HARARE City Council has hit back at Sport, Arts and Culture minister Andrew Langa for his suggestion that local authorities should reduce stadium rentals and levies.
HENRY MHARA SPORTS REPORTER
Langa, speaking at a press conference in Bulawayo last week during the African Union Sports Council Region 5 Under-20 Youth Games review, raised concerns over what he called “high levies” charged by local authorities.
Most councils collect 20% from gate charges for the use of their stadiums by teams or a hire charge for the use of their facilities, which Langa said were prohibitive to most communities.
“We have always been concerned about the rates that are being charged by the city fathers,” the minister said.
“It is not only in Bulawayo, but if you go to Harare and Masvingo it is the same. I am concerned about the rates. They are rather too high.
“Even Kumalo Hockey Stadium charges are too high. That is what we will try to discuss with local government and my ministry to ensure that the rates are managed by our athletes and our sports persons.”
He added: “If you go to Harare, the Chitungwiza Aquatic Centre is now being run as a church, night clubs are all over. We do not want to see such a thing in Bulawayo. It is important that as a ministry and other players we manage our facilities so that we do not go back to the facilities that were being used in Zimbabwe in 1995.”
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However, Harare City council sports administrator Sunny Mbofana has hit out at Langa saying his utterances were offside.
Mbofana said: “Sport is an industry and it follows, therefore, that it has lots of potential to rack in billions of revenue if sound leadership is put in place.
“Municipalities are not profit-making organisations and the idea of them having to charge 20% on ground/facility use is to try and sustain themselves without having to charge exorbitant amounts in terms of rates directly to ratepayers.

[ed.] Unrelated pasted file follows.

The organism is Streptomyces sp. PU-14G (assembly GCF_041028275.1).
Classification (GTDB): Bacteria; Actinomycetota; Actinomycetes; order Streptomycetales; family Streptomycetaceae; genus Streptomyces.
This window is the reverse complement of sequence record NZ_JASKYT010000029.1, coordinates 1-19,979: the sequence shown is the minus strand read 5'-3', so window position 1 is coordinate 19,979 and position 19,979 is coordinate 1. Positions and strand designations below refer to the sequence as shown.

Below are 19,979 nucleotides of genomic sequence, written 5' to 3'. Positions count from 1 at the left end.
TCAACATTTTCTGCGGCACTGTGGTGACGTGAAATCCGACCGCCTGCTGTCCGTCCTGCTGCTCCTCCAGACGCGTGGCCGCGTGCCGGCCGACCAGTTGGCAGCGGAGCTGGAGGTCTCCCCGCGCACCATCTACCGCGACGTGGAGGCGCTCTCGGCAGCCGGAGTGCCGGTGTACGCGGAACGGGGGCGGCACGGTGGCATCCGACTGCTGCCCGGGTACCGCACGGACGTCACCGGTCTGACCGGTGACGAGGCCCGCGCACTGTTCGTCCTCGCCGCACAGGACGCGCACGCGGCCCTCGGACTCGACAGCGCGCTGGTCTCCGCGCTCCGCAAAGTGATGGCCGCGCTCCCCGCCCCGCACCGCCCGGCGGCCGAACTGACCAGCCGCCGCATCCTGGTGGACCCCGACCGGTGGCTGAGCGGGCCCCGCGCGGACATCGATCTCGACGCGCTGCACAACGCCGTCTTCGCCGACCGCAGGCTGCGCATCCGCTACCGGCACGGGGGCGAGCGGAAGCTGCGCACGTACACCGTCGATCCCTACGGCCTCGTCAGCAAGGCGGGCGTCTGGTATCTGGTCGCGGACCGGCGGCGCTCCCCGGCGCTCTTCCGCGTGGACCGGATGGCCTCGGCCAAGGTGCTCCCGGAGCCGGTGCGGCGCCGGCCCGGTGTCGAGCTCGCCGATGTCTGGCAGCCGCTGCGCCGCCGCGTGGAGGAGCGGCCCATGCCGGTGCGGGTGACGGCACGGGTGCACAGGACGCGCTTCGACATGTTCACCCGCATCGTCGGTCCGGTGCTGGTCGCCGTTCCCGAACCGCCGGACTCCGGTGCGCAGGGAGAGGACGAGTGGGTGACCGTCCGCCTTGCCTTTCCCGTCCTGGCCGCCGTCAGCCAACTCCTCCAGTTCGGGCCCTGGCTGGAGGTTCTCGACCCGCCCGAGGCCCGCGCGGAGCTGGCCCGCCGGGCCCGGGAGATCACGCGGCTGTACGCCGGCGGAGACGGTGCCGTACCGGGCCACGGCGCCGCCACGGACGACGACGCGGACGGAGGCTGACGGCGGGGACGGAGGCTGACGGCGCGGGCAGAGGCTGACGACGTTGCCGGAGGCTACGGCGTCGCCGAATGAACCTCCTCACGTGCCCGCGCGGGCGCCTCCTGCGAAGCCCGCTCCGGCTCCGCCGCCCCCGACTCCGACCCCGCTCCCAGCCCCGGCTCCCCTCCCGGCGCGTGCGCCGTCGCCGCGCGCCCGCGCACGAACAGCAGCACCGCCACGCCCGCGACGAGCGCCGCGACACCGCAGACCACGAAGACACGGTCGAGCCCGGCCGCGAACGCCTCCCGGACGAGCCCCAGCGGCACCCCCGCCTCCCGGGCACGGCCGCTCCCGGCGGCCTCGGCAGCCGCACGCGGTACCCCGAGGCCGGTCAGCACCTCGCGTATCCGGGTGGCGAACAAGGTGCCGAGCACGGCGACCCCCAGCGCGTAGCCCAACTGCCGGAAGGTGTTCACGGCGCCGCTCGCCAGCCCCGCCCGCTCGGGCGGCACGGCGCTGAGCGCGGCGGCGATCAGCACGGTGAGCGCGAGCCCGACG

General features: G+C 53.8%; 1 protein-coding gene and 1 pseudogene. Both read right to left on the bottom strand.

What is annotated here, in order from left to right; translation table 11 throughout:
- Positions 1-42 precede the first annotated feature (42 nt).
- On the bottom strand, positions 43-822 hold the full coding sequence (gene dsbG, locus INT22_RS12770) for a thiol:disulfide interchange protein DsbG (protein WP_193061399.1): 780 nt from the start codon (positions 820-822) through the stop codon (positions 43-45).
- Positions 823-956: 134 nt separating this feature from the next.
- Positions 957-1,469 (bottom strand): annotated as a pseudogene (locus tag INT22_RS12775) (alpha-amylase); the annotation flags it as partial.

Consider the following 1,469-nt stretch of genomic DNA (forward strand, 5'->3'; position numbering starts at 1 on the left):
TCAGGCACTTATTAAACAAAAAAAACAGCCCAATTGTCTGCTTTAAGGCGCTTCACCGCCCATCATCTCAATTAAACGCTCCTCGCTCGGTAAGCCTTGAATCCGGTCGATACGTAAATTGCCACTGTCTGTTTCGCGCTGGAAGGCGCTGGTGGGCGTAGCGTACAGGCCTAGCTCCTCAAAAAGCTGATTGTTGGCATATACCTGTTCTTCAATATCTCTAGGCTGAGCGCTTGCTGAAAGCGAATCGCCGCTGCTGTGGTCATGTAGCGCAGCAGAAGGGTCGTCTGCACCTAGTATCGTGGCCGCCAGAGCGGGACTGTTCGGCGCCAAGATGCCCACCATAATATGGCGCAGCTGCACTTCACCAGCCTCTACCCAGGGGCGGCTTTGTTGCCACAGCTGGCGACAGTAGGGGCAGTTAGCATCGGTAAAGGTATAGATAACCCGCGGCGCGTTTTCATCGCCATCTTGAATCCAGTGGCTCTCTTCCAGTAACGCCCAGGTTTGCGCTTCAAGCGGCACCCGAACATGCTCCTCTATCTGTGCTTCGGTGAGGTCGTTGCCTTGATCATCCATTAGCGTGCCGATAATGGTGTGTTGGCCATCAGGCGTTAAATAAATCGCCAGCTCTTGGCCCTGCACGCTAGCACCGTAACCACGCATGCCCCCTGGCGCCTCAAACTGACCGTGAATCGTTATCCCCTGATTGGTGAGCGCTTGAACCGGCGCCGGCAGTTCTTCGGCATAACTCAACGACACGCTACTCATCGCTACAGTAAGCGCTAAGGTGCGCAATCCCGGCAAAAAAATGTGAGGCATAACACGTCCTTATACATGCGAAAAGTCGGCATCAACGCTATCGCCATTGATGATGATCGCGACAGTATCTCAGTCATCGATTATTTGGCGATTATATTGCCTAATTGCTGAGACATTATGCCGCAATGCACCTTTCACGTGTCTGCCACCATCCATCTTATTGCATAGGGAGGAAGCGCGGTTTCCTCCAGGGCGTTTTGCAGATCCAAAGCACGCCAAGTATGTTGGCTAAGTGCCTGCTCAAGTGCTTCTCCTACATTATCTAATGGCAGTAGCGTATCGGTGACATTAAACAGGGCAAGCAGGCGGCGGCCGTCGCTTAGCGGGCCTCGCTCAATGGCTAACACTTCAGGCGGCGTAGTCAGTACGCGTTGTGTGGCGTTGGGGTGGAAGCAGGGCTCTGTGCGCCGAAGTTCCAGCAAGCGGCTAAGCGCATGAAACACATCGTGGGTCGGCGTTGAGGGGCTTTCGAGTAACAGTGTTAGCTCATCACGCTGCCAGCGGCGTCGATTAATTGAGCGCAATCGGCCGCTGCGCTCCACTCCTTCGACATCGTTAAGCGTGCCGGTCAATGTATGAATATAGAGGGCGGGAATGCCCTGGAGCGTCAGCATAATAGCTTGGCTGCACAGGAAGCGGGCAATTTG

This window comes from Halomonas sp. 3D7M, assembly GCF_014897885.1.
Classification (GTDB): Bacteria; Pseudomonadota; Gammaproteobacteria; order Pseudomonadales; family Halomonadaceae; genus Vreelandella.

“Langa should, however, focus on how to grow sports in the country without trying to rob municipalities. For instance, if Highlanders were to put a system that helps them rack in billions and minus 20% levies to Barbourfields, then everyone becomes a winner. In short, I’m challenging honourable Langa to think and not turn to populist insinuations.”
Langa added that the responsibility of the stadiums should not lie with the local government alone, but also involve his ministry.
“The management of our sports facilities in Zimbabwe will not only remain the responsibility of local government, but as Sports ministry we should have a say so that whenever they (athletes) want to use those facilities, they can access them,” he said.
The Insiza North MP said they were in consultation, through the Sports and Recreation Commission (SRC), on how the facilities for the Youth Games will be run.
“The consultations on how we will proceed with these facilities have already started,” he said.
“In my ministry they are being spearheaded by the SRC. We are engaging the city fathers, Primary and Secondary Education ministry and Higher Education ministry, so that these facilities can be accessed by schools, youth and national teams without any serious problems.”